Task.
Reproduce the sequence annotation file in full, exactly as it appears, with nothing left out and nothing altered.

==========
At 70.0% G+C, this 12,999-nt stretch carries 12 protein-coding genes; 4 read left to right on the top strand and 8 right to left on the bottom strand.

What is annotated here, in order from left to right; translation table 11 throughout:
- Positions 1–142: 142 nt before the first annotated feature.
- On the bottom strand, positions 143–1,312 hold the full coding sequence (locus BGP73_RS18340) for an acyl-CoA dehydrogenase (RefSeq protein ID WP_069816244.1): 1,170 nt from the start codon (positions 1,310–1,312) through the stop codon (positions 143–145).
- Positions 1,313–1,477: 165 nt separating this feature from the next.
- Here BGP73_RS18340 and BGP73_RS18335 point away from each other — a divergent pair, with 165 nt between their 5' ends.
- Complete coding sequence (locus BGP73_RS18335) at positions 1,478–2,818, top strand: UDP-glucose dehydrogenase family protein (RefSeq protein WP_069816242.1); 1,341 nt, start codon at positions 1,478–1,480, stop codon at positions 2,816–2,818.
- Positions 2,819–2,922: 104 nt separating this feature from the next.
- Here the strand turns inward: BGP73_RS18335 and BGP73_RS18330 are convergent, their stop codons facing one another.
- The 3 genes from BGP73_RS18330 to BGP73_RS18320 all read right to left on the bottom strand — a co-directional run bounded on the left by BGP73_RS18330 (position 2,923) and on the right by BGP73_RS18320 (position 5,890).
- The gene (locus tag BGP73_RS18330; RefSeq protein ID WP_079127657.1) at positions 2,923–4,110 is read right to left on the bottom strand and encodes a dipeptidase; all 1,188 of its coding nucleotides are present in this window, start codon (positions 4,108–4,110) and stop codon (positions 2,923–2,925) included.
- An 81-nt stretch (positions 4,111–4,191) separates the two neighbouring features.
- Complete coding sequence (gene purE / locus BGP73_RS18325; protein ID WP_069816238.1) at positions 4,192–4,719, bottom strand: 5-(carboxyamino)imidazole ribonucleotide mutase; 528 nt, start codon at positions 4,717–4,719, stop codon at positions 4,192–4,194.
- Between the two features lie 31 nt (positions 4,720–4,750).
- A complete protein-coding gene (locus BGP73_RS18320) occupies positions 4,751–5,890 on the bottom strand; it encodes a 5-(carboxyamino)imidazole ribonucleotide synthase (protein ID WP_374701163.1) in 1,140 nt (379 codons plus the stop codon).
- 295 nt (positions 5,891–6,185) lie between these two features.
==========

At 70.0% G+C, this 12,999-nt stretch carries 12 protein-coding genes; 4 read left to right on the top strand and 8 right to left on the bottom strand.

What is annotated here, in order from left to right; translation table 11 throughout:
- Positions 1–142: 142 nt before the first annotated feature.
- On the bottom strand, positions 143–1,312 hold the full coding sequence (locus BGP73_RS18340) for an acyl-CoA dehydrogenase (RefSeq protein ID WP_069816244.1): 1,170 nt from the start codon (positions 1,310–1,312) through the stop codon (positions 143–145).
- Positions 1,313–1,477: 165 nt separating this feature from the next.
- Here BGP73_RS18340 and BGP73_RS18335 point away from each other — a divergent pair, with 165 nt between their 5' ends.
- Complete coding sequence (locus BGP73_RS18335) at positions 1,478–2,818, top strand: UDP-glucose dehydrogenase family protein (RefSeq protein WP_069816242.1); 1,341 nt, start codon at positions 1,478–1,480, stop codon at positions 2,816–2,818.
- Positions 2,819–2,922: 104 nt separating this feature from the next.
- Here the strand turns inward: BGP73_RS18335 and BGP73_RS18330 are convergent, their stop codons facing one another.
- The 3 genes from BGP73_RS18330 to BGP73_RS18320 all read right to left on the bottom strand — a co-directional run bounded on the left by BGP73_RS18330 (position 2,923) and on the right by BGP73_RS18320 (position 5,890).
- The gene (locus tag BGP73_RS18330; RefSeq protein ID WP_079127657.1) at positions 2,923–4,110 is read right to left on the bottom strand and encodes a dipeptidase; all 1,188 of its coding nucleotides are present in this window, start codon (positions 4,108–4,110) and stop codon (positions 2,923–2,925) included.
- An 81-nt stretch (positions 4,111–4,191) separates the two neighbouring features.
- Complete coding sequence (gene purE / locus BGP73_RS18325; protein ID WP_069816238.1) at positions 4,192–4,719, bottom strand: 5-(carboxyamino)imidazole ribonucleotide mutase; 528 nt, start codon at positions 4,717–4,719, stop codon at positions 4,192–4,194.
- Between the two features lie 31 nt (positions 4,720–4,750).
- A complete protein-coding gene (locus BGP73_RS18320) occupies positions 4,751–5,890 on the bottom strand; it encodes a 5-(carboxyamino)imidazole ribonucleotide synthase (protein ID WP_374701163.1) in 1,140 nt (379 codons plus the stop codon).
- 295 nt (positions 5,891–6,185) lie between these two features.